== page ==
PPARγ are members of the nuclear hormone receptor superfamily of ligand-activated transcription factors that have a central role in regulating insulin sensitivity, adipocyte differentiation, cell growth, and inflammation (13). Synthetic agonists of PPARγ like the thiazolidinediones (TZDs) are widely used as insulin-sensitizing agents in patients with type 2 DM. On ligand binding, PPARγ form heterodimers with the retinoic acid receptor (23). This complex then binds to the PPAR response elements (PPREs) within the promoter region of target genes. Regulation of these target genes depends on the binding of ligands as well as complex interaction between resident coactivators and corepressors (36). Endogenous ligands include 15-deoxy-Δ12,14-prostaglandin J2 (11, 17) and metabolites of oxidized low-density lipoproteins (LDL) (24, 31). Synthetic ligands include the TZDs and phenylacetic acid derivatives such as L-805645, which are specific, and selective PPARγ ligands (5).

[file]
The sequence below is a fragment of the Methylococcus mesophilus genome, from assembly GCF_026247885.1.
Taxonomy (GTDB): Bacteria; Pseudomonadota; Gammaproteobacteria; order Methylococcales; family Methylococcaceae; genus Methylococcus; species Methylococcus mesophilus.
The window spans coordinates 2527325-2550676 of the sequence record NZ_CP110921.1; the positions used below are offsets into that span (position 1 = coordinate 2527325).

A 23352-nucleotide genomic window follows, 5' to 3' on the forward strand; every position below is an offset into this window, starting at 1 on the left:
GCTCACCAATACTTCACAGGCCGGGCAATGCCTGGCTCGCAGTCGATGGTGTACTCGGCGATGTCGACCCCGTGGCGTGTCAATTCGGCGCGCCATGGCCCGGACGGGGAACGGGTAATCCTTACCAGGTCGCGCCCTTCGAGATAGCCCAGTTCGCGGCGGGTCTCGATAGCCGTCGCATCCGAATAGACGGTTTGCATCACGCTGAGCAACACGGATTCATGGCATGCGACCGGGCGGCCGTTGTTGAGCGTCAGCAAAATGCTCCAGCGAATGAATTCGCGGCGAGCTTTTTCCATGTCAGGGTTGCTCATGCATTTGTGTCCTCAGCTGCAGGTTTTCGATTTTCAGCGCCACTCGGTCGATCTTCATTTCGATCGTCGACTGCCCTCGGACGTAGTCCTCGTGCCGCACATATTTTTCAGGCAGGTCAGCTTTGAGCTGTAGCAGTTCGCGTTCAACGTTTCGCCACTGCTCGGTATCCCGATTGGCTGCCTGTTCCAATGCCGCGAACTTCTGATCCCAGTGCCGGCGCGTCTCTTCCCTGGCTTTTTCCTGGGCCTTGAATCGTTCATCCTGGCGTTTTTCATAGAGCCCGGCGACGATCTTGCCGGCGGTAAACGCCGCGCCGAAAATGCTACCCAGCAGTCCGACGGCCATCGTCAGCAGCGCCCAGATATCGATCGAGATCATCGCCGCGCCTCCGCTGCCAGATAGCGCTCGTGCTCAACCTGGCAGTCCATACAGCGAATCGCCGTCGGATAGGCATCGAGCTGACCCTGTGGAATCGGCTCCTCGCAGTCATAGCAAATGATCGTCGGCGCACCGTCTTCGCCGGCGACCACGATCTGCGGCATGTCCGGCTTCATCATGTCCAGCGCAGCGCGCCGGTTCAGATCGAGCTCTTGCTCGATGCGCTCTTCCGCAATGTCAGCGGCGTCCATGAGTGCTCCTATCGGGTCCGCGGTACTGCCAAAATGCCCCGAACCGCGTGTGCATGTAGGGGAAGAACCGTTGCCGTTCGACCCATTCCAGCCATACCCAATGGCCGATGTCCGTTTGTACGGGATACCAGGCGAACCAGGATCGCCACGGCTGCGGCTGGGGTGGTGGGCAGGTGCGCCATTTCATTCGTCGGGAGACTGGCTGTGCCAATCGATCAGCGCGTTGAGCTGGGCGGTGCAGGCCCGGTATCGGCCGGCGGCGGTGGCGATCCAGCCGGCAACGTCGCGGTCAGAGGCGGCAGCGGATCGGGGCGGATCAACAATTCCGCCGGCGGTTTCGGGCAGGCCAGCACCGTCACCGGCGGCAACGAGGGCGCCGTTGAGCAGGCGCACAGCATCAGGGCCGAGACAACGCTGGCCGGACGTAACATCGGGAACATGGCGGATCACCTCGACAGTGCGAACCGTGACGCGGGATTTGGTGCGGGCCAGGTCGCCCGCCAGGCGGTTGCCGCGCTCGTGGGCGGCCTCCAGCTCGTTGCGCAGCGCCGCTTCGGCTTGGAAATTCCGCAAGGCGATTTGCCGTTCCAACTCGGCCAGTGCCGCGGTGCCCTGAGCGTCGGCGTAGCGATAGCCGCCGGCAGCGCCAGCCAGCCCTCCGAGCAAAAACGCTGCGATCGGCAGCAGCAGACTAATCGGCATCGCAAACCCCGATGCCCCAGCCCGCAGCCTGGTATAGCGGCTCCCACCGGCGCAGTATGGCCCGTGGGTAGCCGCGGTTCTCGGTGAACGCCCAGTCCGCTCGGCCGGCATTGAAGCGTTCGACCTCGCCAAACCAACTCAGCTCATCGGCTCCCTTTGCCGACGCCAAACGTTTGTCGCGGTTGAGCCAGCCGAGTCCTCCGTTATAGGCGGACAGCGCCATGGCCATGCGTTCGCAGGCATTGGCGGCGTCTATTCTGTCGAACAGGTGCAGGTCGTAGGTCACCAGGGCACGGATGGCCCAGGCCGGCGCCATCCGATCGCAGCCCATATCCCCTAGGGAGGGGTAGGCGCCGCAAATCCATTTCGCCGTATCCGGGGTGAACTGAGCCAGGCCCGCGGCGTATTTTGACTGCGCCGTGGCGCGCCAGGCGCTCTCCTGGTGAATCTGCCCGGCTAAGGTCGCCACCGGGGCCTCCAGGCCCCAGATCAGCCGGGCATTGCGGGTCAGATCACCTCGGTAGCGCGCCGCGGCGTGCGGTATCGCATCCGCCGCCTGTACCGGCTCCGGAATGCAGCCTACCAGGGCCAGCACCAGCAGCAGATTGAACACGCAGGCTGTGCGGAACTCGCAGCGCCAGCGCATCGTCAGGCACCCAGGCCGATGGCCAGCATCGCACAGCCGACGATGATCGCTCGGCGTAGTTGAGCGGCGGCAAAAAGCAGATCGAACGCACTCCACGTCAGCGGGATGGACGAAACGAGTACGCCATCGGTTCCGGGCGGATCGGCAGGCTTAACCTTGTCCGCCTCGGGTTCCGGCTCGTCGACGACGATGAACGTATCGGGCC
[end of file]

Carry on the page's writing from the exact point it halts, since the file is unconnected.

There are several clinical studies demonstrating a beneficial trend, with a reduction in albuminuria in patients with type 2 DM treated with TZDs (5, 15, 18). This finding is also reflected in animal models of experimental diabetic nephropathy where treatment with TZDs reduces albuminuria and decreases glomerular matrix deposition and glomerulosclerosis (7, 8, 22, 39). These benefits appear to be independent of glycemic control. Haplo-insuffficient PPAR+/− db/db mice exhibit more severe hyperglycemia, albuminuria, and glomerular pathology (39). The renoprotective benefit of PPARγ agonists is further suggested by studies in nondiabetic models of renal injury, such as the 5/6-nephrectomy model, where activation of PPARγ reduced glomerulosclerosis (21). In vitro studies have focused on the use of mesangial cells where PPARγ has been well characterized (2, 26), with specific PPARγ activation exerting an antiproliferative (12, 26) and antifibrotic effect, reducing type 1 collagen synthesis and secretion (29) presumed due to a transforming growth factor (TGF)-β1-dependent mechanism (34). In mesangial cells, pioglitazone has been shown to inhibit TGF-β-induced fibronectin production (14). In our own study using an immortalized proximal tubular cell model (opossum kidney cell line) under normal (5 mM)-glucose conditions, we have previously demonstrated that PPARγ agonists stimulate tubular albumin uptake without provoking an inflammatory response (37). However, whether they protect the kidney from tubulointerstitial fibrosis, the hallmark of a progressive decline in renal function under hyperglycemic conditions, is unknown. Thickening of the basement membrane due to an increase in extracellular matrix production by renal proximal tubular cells is the initial pathological abnormality evident in diabetic nephropathy and central to the development of tubulointerstitial injury. Hence, our studies were designed to assess the effects of PPARγ agonists on the transcription factors activator protein-1 (AP-1) and NF-κB, the profibrotic cytokine TGF-β1, and the extracellular matrix proteins fibronectin and collagen IV in proximal tubular cells after short-term exposure to high-glucose conditions.